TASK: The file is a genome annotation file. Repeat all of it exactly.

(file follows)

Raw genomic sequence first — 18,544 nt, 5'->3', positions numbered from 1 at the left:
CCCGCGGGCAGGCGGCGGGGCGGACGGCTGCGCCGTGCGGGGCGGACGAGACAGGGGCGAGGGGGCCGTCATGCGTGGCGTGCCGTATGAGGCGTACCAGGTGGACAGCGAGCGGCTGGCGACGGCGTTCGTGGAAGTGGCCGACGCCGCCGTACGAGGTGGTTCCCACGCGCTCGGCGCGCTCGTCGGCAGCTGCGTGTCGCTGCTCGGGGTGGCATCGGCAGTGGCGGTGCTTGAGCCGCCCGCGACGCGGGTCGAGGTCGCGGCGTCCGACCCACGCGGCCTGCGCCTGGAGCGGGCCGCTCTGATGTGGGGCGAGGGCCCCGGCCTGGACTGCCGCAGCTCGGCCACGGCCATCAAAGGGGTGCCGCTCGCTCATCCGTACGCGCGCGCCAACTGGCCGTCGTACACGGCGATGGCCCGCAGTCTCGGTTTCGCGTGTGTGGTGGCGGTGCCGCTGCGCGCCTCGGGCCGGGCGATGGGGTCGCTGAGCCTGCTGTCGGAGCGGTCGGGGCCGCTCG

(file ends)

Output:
Raw genomic sequence first — 18,544 nt, 5'->3', positions numbered from 1 at the left:
CCCGCGGGCAGGCGGCGGGGCGGACGGCTGCGCCGTGCGGGGCGGACGAGACAGGGGCGAGGGGGCCGTCATGCGTGGCGTGCCGTATGAGGCGTACCAGGTGGACAGCGAGCGGCTGGCGACGGCGTTCGTGGAAGTGGCCGACGCCGCCGTACGAGGTGGTTCCCACGCGCTCGGCGCGCTCGTCGGCAGCTGCGTGTCGCTGCTCGGGGTGGCATCGGCAGTGGCGGTGCTTGAGCCGCCCGCGACGCGGGTCGAGGTCGCGGCGTCCGACCCACGCGGCCTGCGCCTGGAGCGGGCCGCTCTGATGTGGGGCGAGGGCCCCGGCCTGGACTGCCGCAGCTCGGCCACGGCCATCAAAGGGGTGCCGCTCGCTCATCCGTACGCGCGCGCCAACTGGCCGTCGTACACGGCGATGGCCCGCAGTCTCGGTTTCGCGTGTGTGGTGGCGGTGCCGCTGCGCGCCTCGGGCCGGGCGATGGGGTCGCTGAGCCTGCTGTCGGAGCGGTCGGGGCCGCTCG